"Lord," he said, "my servant lies at home paralysed and in terrible suffering."
and saying, "Lord, my servant is lying paralyzed at home, fearfully tormented."
"Lord, my young servant lies in bed, paralyzed and racked with pain."
"Master, my servant is sick. He can't walk. He's in terrible pain."
Saying, Lord, my servant is ill in bed at the house, with no power in his body, and in great pain.
and saying, "Lord, my servant is lying at home paralyzed, in terrible distress."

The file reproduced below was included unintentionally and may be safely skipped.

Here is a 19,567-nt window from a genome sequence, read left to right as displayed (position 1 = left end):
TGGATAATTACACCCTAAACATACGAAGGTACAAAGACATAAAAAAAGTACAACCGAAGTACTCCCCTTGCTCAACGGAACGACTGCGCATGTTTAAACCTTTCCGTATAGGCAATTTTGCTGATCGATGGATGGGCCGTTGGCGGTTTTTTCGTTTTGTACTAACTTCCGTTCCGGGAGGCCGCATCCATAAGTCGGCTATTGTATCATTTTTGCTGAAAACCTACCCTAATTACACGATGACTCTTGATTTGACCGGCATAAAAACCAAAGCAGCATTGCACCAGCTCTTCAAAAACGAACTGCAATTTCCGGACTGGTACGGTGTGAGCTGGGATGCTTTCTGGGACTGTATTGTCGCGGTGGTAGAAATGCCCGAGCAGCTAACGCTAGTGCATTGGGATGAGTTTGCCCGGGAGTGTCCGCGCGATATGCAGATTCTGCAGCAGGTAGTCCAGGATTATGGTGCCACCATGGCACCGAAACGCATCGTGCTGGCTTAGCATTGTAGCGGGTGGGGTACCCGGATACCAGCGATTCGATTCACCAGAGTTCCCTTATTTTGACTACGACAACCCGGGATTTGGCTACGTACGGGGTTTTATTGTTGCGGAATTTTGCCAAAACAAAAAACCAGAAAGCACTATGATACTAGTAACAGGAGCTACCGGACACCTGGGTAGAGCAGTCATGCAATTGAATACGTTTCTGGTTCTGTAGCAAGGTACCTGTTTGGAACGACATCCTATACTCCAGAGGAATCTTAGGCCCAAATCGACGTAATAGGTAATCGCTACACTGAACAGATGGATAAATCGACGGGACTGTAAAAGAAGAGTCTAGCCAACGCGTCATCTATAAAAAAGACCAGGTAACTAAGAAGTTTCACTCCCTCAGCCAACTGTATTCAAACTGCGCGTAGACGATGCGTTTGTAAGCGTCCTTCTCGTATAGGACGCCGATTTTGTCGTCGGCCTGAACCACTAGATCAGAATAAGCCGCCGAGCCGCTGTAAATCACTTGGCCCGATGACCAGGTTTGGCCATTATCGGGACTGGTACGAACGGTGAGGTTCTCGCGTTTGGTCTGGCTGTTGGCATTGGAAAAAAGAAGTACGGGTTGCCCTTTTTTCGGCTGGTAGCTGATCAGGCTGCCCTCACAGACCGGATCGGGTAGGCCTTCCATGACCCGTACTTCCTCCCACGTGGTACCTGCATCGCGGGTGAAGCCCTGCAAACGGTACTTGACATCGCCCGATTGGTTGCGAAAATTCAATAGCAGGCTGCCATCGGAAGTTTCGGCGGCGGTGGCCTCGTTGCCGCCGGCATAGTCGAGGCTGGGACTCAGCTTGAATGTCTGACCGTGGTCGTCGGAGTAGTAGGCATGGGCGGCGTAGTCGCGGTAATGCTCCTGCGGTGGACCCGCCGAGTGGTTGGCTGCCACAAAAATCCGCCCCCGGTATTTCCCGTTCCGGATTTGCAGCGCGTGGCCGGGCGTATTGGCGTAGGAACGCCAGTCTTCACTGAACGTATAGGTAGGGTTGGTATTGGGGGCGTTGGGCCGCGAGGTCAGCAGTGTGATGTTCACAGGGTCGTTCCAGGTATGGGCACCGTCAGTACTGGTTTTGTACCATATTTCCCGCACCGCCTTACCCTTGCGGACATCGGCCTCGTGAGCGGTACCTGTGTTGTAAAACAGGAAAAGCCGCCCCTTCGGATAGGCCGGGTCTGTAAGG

saying, "Lord, my servant is lying at home paralyzed, dreadfully tormented."
|NET © [draft] ITL|
|NET © Notes||
1 tn Grk “and saying, ‘Lord.’” The participle λέγων (legwn) at the beginning of v. 6 is redundant in English and has not been translated.
2 tn The Greek term here is παῖς (pais), often used of a slave who was regarded with some degree of affection, possibly a personal servant (Luke 7:7 uses the more common term δοῦλος, doulos). See L&N 87.77.